ULS Membership Survey Results
The survey was open for the month of July 2011 and was distributed to ULS members via the ULS listserv. Of those who responded to the survey:
– 57.5% have been a member of ULS for less than 5 years
– 64% “sometimes” attend ULS programs or events at ALA
– 49% indicated ULS “sometimes meets their needs” and 30% stated ULS “mostly meets their needs”
– 75% are not active in any ULS committees or discussion groups
– 38% have been a librarian for over 20 years.
When asked why they joined ULS the most common responses were they worked in a university library, networking, and the opportunity for continuing education. As for the respondents’ expectations of ULS programming, the majority stated they wanted programming geared towards academic libraries and librarians; programs which are intellectually stimulating and inspirational focusing on cutting edge and innovative trends and practices. Responses also included a desire for big picture programs which examined the role of academic libraries in higher education. Specific topics of interest for programs included instruction/information literacy, reference, scholarly communication, tenure and promotion, new services to users, library advocacy, management/leadership, and the future of academic libraries. Respondents also expected good socials and discussion groups. Some respondents indicated they would like more virtual/online programming. Several commented they were unsure of the mission and purpose of ULS, and how the section differs from CLS.
For future programs and events, the respondents’ statements were very similar to their expectations listed above. Some said they would like more joint programming with other sections (e.g. LAMA, ALCTS, LITA). Respondents also stated their desire for more virtual/online programming. Otherwise respondents would like programming which addresses best practices, the changing needs and worlds of academic libraries, and leadership.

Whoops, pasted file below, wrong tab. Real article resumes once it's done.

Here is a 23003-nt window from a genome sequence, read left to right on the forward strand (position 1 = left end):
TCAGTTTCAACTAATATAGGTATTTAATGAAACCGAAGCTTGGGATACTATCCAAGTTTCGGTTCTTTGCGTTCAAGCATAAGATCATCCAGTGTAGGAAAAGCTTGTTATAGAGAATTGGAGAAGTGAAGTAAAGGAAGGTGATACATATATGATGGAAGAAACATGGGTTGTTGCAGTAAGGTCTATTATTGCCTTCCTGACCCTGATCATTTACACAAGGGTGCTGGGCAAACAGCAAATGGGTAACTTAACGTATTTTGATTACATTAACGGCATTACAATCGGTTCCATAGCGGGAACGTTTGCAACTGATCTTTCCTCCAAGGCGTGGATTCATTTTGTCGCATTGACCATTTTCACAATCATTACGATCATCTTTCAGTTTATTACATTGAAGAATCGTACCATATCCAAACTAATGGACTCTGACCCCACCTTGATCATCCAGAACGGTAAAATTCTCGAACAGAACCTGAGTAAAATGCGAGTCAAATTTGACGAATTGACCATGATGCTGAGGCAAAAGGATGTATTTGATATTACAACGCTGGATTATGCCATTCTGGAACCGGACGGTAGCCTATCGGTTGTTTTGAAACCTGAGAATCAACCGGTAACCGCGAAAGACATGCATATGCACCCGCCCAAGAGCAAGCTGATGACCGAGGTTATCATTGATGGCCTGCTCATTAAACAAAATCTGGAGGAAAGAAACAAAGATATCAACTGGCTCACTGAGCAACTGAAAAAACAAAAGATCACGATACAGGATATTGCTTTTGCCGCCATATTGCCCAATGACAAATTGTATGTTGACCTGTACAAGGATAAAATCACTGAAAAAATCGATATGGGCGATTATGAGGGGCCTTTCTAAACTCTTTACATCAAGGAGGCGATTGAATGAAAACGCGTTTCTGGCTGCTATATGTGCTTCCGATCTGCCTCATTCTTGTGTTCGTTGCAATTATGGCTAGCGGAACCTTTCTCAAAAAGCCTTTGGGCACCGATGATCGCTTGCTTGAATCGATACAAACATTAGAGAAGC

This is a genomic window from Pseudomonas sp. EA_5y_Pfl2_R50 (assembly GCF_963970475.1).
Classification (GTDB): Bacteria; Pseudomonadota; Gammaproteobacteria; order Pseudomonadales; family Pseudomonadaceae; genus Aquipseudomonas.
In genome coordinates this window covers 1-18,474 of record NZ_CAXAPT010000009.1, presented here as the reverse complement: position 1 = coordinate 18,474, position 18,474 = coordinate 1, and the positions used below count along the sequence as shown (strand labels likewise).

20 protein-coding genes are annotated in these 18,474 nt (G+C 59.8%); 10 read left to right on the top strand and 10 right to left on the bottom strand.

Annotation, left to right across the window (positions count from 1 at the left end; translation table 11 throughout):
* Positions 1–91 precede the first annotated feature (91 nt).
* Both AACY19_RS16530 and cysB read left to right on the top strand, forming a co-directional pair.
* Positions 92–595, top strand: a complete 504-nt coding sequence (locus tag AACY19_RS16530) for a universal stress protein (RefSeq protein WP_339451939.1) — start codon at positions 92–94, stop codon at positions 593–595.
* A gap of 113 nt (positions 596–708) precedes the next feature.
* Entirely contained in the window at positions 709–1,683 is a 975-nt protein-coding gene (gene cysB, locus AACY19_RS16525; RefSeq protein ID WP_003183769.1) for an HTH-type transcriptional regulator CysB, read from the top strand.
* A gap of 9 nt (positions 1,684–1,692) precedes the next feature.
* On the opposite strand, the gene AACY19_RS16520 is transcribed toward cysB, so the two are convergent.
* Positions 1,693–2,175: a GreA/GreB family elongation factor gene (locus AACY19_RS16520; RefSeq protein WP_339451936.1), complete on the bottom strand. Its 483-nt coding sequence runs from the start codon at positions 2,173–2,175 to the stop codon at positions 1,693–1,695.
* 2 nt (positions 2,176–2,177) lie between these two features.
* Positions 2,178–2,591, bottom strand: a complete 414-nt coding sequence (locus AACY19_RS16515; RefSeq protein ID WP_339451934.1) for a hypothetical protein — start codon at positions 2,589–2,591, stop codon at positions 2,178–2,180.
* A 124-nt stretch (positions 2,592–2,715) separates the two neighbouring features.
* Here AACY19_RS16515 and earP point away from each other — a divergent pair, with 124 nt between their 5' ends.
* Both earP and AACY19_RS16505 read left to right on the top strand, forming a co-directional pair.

In order to improve, respondents stated ULS should better define its mission and purpose, be more visible (Facebook, Twitter, blogs, more active listserv, e-newsletters,), make it easier to get involved, have more e-learning opportunities, produce more reports and disseminate scholarly material, and over-all be more active. As for how ULS compares with other sections, most respondents thought ULS was about the same or offered a little less than other sections. Several respondents commented they liked how ULS was becoming more relevant and finding its niche. Again, some respondents wanted to know how ULS differed from CLS.
Survey Sub-Committee Members: Jason Martin, Jenna Ryan, and Drew Smith
Click on the following for a copy of the full results of the survey.
ULS Membership Survey